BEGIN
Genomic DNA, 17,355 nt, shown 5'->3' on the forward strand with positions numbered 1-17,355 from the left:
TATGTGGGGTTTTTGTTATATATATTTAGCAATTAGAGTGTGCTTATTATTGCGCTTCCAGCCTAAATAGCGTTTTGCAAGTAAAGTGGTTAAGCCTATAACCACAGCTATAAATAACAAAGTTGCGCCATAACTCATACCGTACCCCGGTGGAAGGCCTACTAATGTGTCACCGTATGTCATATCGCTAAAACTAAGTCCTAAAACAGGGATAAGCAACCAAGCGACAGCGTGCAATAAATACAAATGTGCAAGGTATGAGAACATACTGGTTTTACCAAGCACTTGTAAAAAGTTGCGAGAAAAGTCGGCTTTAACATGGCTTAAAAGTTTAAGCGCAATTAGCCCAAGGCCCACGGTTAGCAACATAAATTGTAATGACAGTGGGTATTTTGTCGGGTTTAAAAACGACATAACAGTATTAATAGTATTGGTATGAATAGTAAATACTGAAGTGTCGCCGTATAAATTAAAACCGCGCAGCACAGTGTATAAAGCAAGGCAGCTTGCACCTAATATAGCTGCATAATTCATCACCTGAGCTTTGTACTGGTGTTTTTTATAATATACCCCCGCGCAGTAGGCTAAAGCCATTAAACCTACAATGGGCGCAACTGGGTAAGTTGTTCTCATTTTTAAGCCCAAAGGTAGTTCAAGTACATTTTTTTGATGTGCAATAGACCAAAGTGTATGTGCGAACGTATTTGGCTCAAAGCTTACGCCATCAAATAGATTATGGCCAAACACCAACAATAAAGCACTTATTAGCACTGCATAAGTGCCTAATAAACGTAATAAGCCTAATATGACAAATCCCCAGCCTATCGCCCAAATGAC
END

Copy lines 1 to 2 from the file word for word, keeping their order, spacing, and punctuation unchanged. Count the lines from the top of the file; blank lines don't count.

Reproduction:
Genomic DNA, 17,355 nt, shown 5'->3' on the forward strand with positions numbered 1-17,355 from the left:
TATGTGGGGTTTTTGTTATATATATTTAGCAATTAGAGTGTGCTTATTATTGCGCTTCCAGCCTAAATAGCGTTTTGCAAGTAAAGTGGTTAAGCCTATAACCACAGCTATAAATAACAAAGTTGCGCCATAACTCATACCGTACCCCGGTGGAAGGCCTACTAATGTGTCACCGTATGTCATATCGCTAAAACTAAGTCCTAAAACAGGGATAAGCAACCAAGCGACAGCGTGCAATAAATACAAATGTGCAAGGTATGAGAACATACTGGTTTTACCAAGCACTTGTAAAAAGTTGCGAGAAAAGTCGGCTTTAACATGGCTTAAAAGTTTAAGCGCAATTAGCCCAAGGCCCACGGTTAGCAACATAAATTGTAATGACAGTGGGTATTTTGTCGGGTTTAAAAACGACATAACAGTATTAATAGTATTGGTATGAATAGTAAATACTGAAGTGTCGCCGTATAAATTAAAACCGCGCAGCACAGTGTATAAAGCAAGGCAGCTTGCACCTAATATAGCTGCATAATTCATCACCTGAGCTTTGTACTGGTGTTTTTTATAATATACCCCCGCGCAGTAGGCTAAAGCCATTAAACCTACAATGGGCGCAACTGGGTAAGTTGTTCTCATTTTTAAGCCCAAAGGTAGTTCAAGTACATTTTTTTGATGTGCAATAGACCAAAGTGTATGTGCGAACGTATTTGGCTCAAAGCTTACGCCATCAAATAGATTATGGCCAAACACCAACAATAAAGCACTTATTAGCACTGCATAAGTGCCTAATAAACGTAATAAGCCTAATATGACAAATCCCCAGCCTATCGCCCAAATGAC